6) Successful students take understandable and organized notes. Then they review these effective notes often.
7) Successful students know their personal behavior affect their feelings and emotions, which in turn can affect learning. If you act in a certain way that normally produces particular feelings, you will begin to experience those feelings. Act like you're bored, and you'll become bored. Act like you're disinterested, and you'll become disinterested. So the next time you have trouble concentrating in the classroom, "act" like an interested person: lean forward, place your feet flat on the floor, maintain eye contact with the instructor, nod occasionally, take notes, and ask questions. Not only will you benefit directly from your actions, your classmates and teacher may also get more excited and enthusiastic.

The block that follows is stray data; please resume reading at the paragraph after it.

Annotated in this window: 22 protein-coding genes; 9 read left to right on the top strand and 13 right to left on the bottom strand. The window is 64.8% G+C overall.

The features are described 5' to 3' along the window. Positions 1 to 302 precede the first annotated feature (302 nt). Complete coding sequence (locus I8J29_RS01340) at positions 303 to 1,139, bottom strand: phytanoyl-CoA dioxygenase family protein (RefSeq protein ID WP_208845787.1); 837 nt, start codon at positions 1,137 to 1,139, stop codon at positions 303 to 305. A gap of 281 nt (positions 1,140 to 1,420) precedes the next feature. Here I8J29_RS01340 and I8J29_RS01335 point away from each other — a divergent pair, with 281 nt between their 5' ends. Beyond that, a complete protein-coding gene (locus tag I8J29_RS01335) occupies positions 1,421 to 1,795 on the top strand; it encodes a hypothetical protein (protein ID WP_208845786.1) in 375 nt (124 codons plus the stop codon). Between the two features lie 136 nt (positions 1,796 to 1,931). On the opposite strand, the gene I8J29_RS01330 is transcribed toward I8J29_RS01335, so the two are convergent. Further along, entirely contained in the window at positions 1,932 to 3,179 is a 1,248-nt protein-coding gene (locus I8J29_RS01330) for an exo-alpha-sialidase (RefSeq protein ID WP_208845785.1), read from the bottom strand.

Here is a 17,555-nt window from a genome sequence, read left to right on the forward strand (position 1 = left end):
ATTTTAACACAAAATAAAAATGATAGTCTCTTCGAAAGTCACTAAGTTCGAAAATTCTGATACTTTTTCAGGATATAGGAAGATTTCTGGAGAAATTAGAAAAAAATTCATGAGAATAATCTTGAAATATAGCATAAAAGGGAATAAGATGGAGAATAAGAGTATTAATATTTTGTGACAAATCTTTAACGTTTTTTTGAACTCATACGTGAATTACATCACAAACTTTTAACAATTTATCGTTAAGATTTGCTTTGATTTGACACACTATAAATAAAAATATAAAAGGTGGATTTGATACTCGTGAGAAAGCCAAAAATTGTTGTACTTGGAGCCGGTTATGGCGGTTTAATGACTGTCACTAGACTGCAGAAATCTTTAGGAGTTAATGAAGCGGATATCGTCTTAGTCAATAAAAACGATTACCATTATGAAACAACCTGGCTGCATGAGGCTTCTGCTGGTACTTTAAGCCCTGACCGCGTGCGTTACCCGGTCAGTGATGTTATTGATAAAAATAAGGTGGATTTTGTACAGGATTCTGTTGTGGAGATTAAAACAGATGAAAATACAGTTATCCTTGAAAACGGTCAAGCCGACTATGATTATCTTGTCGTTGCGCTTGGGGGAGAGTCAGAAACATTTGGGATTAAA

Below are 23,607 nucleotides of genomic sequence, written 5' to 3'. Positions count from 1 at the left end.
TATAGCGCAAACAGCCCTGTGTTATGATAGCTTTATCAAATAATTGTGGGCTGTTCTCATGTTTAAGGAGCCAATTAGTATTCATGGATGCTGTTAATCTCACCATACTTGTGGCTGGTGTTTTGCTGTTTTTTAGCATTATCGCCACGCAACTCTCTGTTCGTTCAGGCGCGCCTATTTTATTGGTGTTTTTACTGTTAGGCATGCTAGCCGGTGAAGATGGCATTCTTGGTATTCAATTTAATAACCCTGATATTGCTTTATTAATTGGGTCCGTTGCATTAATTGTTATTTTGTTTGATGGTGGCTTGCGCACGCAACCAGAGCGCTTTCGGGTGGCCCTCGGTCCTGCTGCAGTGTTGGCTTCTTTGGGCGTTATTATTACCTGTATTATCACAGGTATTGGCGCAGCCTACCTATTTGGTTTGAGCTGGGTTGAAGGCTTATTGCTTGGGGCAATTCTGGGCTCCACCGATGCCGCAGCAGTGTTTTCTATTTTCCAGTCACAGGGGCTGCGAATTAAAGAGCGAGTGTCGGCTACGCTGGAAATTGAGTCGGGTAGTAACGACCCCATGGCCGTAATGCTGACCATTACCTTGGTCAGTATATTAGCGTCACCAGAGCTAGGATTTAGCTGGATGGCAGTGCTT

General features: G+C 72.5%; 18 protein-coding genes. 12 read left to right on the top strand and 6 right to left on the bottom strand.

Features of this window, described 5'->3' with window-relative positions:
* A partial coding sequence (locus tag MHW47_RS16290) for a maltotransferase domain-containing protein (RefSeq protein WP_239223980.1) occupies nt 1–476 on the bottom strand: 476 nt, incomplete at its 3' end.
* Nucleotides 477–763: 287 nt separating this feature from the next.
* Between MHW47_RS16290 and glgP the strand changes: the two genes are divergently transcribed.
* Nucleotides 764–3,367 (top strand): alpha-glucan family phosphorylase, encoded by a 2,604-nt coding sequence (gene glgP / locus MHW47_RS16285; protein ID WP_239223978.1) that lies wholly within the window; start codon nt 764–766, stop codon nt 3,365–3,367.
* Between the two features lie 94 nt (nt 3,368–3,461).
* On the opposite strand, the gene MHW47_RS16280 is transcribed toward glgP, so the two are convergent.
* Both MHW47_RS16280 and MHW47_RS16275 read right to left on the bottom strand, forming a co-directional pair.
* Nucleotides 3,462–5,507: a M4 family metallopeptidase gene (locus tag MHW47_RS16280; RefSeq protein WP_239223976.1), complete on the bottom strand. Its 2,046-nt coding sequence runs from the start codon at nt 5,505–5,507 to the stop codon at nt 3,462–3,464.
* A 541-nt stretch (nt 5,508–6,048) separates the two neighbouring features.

8) Successful students get to know something well enough that they can put it into words-either verbally or in writing. Transferring ideas into words provides the most direct path for moving knowledge from short-term to long-term memory. You really don't "know" material until you can put it into words or action.
9) Successful students know that divided periods of study are more effective than cram sessions, and they practice this reality. Distributed study is better than massed, late-night, last-ditch efforts known as cramming.